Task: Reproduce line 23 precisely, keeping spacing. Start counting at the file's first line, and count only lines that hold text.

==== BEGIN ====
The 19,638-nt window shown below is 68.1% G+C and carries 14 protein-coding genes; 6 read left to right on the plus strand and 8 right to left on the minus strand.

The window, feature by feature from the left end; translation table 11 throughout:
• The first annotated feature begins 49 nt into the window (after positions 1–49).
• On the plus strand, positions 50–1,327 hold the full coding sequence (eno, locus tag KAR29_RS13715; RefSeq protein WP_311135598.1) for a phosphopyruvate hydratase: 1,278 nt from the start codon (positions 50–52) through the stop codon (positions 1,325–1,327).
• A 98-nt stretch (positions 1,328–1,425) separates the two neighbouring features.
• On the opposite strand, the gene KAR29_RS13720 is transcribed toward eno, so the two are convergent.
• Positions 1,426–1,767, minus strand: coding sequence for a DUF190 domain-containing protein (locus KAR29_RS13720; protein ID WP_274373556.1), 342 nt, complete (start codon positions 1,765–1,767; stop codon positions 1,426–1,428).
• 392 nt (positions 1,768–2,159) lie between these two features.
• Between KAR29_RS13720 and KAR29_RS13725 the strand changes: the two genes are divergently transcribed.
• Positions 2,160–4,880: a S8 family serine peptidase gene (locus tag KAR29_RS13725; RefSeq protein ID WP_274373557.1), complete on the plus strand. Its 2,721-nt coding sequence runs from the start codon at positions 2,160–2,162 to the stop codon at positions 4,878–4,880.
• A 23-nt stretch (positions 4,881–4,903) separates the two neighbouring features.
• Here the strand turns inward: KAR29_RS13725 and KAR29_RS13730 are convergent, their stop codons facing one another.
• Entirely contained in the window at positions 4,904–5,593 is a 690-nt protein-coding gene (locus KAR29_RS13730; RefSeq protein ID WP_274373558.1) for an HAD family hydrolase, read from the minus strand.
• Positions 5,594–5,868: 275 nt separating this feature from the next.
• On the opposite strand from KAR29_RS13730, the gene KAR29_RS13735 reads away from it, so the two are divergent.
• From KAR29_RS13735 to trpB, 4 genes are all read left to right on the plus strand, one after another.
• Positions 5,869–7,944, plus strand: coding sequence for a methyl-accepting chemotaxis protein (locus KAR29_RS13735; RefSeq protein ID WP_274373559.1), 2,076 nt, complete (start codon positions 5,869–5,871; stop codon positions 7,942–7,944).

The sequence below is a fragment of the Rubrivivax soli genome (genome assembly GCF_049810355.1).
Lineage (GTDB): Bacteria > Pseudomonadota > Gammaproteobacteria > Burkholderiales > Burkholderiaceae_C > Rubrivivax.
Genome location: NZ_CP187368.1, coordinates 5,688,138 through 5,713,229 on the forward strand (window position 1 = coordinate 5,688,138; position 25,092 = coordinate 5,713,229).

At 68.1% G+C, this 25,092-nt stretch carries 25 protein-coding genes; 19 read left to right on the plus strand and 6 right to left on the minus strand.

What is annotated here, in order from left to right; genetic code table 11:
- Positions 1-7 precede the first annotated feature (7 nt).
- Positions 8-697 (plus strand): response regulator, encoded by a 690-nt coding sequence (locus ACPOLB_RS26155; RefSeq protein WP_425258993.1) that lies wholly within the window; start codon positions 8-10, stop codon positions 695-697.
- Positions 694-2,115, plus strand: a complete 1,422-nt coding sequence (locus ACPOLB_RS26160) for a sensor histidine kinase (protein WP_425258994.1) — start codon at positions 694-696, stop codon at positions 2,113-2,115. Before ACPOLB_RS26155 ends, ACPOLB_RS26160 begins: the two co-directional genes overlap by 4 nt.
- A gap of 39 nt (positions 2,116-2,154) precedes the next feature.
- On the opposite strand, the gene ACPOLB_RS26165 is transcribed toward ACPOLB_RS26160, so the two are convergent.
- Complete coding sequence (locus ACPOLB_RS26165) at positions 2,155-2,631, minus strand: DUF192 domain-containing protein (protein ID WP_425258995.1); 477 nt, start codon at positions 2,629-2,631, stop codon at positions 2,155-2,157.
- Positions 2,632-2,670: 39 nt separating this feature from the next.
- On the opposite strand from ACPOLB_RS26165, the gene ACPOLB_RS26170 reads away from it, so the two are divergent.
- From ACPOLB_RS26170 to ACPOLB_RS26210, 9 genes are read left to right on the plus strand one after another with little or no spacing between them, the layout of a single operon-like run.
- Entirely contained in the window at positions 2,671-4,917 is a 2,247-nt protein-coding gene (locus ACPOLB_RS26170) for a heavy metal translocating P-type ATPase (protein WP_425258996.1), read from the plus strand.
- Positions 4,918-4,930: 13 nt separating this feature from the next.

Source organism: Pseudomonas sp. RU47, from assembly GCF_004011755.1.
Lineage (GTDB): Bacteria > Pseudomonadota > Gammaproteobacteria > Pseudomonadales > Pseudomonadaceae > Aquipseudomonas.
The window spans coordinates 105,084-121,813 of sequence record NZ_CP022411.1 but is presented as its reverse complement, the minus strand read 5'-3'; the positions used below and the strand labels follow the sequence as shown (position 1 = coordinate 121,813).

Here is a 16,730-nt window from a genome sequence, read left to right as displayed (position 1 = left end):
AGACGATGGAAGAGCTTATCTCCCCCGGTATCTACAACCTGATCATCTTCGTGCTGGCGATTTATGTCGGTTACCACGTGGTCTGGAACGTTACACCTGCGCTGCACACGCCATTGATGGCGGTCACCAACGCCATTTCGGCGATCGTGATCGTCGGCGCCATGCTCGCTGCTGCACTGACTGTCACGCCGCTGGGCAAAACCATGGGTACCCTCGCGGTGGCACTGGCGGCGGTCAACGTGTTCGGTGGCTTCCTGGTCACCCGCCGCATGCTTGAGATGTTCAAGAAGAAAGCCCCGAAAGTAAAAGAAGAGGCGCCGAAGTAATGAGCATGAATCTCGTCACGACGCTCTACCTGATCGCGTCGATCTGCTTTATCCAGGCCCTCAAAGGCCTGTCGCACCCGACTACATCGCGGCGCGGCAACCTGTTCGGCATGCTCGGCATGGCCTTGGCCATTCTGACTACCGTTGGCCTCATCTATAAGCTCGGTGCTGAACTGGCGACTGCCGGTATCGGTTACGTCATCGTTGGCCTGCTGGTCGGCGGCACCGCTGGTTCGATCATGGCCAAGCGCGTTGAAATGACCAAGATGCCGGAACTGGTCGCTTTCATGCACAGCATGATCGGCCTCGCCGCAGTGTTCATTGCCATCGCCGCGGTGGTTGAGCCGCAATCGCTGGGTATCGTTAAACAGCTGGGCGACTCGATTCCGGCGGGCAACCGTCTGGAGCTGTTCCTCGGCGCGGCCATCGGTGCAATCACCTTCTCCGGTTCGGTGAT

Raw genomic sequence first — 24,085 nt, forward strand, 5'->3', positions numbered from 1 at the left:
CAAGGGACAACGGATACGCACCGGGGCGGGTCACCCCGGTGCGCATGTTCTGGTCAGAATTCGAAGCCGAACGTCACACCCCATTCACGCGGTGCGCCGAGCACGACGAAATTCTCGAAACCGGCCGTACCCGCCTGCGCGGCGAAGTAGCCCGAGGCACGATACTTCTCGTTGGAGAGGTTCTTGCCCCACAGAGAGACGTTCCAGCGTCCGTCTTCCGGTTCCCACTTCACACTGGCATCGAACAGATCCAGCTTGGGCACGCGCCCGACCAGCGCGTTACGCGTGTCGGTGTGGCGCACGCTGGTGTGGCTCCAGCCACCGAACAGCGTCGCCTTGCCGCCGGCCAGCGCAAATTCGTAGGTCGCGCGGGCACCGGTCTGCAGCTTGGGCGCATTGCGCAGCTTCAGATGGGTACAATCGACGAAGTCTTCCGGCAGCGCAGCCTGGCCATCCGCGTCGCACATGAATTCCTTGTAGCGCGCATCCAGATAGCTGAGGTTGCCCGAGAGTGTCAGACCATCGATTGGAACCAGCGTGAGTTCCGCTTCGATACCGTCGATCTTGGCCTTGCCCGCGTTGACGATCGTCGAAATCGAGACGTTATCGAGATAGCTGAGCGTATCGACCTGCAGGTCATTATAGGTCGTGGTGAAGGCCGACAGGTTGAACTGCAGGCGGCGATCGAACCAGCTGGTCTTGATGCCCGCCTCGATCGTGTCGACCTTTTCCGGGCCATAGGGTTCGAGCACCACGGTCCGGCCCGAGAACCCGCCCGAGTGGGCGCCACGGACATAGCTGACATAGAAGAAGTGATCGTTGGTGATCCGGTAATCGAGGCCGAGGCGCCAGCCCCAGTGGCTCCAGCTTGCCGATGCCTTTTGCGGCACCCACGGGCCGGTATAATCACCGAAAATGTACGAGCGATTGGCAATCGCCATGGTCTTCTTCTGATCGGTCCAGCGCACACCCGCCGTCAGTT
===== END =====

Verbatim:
- Positions 1-7 precede the first annotated feature (7 nt).